‘To not to have entirely wasted one’s life seems to be a worthy accomplishment, if only for myself’ Inspiring words Thank you.
  • freedmania commented on October 9, 2013 Reply
    Personally, I’ve long intended to be sane by the time I die. It’s proving to be a bitch, but I persevere. You help. Thanks.
  • Amanda commented on February 25, 2014 Reply
    Bloody brilliant … Freak’n LOVE this ❤
  • alivewithtony commented on March 20, 2014 Reply
    Leave the system as it is and withdraw the breathe of its air just one person at a time … unfortunately that means you! Get out now, ALONE!
  • Erica Croucher commented on April 18, 2014 Reply
    Reading this today….on a day that I am breaking out of the system that want’s me dumb, obedient, trapped…..I’m applying to start school in a month….I’m 40 yrs old and have been sitting on a free ride from the military for years, afraid of life……….FEAR GO THE F”’ AWAY!!!!!!!
  • Margit commented on August 3, 2014 Reply
    Nice share! Did not know that he worked up to 49 in post office, etc…
  • Sumit commented on February 3, 2015 Reply
    He’s got some great ones. I esp. like “Bluebird” — here’s a stanza:there’s a bliuebrd in my heart thatwants to get outbut I’m too tough for him,I say, stay in there, I’m not goingto let anybody seeyou.
  • life insurance quotes commented on March 15, 2015 Reply
    That’s the thinking of a creative mind
  • Nhu commented on May 25, 2015 Reply
    I read this before at some point. Bookmarked it. Passed by it today and decided, ” I’ll read this later…” And then you re-post it like a sign for me, going through this question constantly, telling myself “Be me, don’t be a slave to the system, break free!” But I don’t, another day passes, and more complaints piles up. When I see so many people unhappy with what they have, including myself, we already reach the bottom, why not start at the bottom and work my way up something I want even if I don’t know what that may be?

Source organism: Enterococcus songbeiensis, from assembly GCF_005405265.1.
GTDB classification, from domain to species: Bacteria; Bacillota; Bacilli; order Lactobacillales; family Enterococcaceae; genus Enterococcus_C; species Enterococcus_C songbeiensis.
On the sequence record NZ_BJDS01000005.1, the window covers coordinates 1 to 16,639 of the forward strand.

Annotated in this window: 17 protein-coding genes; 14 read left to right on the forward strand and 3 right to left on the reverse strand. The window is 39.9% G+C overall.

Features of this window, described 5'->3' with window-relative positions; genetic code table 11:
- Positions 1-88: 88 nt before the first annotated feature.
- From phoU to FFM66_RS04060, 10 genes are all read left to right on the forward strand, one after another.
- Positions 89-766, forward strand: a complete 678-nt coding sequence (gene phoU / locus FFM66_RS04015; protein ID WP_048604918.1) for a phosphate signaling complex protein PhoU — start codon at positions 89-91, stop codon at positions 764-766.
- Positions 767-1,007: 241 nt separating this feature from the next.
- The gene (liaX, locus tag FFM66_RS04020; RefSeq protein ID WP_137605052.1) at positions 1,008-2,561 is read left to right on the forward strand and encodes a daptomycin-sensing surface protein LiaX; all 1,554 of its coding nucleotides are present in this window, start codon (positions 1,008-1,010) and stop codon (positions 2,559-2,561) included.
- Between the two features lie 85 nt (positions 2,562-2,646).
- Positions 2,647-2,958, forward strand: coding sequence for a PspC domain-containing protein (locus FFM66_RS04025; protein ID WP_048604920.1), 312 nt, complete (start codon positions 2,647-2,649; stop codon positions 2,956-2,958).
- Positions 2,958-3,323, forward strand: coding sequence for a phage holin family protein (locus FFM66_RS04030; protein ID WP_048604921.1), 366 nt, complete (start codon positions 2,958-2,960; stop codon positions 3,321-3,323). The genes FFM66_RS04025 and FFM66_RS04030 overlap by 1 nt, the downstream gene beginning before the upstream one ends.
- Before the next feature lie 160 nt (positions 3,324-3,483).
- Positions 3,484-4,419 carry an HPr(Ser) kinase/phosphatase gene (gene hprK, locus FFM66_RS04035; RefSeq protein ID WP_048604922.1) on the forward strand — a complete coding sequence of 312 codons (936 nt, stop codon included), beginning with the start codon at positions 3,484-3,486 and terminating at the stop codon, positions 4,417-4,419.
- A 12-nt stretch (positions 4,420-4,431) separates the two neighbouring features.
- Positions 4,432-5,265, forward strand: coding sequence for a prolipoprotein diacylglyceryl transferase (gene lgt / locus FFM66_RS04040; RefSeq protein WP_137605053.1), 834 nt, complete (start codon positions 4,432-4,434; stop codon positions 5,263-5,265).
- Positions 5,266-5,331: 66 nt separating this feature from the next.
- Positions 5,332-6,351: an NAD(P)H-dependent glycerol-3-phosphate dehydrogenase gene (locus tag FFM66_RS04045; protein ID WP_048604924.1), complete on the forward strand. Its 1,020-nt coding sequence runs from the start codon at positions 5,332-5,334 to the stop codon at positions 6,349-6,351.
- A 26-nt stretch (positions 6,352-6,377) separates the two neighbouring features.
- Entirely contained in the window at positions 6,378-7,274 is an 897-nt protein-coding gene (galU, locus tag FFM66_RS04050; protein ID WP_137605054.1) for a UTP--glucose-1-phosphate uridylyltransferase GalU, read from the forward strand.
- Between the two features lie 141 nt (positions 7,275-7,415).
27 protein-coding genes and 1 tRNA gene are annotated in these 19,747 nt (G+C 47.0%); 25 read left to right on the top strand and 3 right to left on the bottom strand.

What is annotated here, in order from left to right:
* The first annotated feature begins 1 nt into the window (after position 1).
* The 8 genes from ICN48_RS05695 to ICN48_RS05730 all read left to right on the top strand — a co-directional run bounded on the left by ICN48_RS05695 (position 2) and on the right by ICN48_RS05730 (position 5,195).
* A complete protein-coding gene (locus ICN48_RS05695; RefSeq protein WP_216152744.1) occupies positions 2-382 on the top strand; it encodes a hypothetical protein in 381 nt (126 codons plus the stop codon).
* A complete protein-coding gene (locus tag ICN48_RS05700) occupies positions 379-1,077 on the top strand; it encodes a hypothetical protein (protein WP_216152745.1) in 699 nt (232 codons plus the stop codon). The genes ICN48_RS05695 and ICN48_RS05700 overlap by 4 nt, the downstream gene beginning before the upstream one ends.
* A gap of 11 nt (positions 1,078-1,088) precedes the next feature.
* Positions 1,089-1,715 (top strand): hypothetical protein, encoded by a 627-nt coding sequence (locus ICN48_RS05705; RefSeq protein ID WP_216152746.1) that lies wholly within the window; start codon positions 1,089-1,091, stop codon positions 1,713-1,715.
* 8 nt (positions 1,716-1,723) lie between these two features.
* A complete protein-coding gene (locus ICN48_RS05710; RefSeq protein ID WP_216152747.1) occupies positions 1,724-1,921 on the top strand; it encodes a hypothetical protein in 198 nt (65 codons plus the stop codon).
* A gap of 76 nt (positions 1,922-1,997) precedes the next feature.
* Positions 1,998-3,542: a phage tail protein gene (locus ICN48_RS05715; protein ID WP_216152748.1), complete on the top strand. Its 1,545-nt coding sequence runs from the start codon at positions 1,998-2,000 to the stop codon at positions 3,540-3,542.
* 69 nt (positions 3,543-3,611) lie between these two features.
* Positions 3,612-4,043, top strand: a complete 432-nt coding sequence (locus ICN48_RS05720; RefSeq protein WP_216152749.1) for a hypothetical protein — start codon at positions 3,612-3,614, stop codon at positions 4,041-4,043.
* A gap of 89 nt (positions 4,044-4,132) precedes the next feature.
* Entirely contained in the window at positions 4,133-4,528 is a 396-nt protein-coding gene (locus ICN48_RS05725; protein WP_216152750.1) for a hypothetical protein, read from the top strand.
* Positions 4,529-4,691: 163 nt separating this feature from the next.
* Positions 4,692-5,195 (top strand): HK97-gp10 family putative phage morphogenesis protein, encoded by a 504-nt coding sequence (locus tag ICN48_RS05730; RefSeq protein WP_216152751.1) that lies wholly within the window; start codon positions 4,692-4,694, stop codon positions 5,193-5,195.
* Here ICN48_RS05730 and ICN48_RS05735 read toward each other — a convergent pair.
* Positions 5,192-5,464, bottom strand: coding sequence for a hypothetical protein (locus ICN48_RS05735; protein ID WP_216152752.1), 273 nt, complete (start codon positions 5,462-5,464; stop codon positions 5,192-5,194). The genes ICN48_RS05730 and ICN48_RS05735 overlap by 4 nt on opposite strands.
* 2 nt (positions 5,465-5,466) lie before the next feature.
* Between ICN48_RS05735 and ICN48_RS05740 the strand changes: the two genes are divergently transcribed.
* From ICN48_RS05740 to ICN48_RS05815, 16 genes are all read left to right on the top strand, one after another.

• commented on May 25, 2015 Reply
    I did it four years ago. I set myself free. I quit my job at 29 after four years knowing it is killing me slowly inside. I felt numb. Dead. Dried out. I didn’t know the next step. I just new i had to get out…four years later I am a dance studio owner. I am doing something I never thought I would be capable of doing, since I have never thought of myself as a dancer…but when i was in that dark place of not knowing the outcome…i new the only thing that will keep me sane is doing something i loved. So i danced. I danced my heart out. And people started to ask me could they dance beside me…and slowly I had more and more people around me to whom I shared my love with.. and thats what i do for the last two years. It’s hard sometimes…sometimes post office seems soothing and like a nice rest…but at the end of the day, my heart is full..and I’m more alive than I ever was. If you’re thinking about it~do it! ♥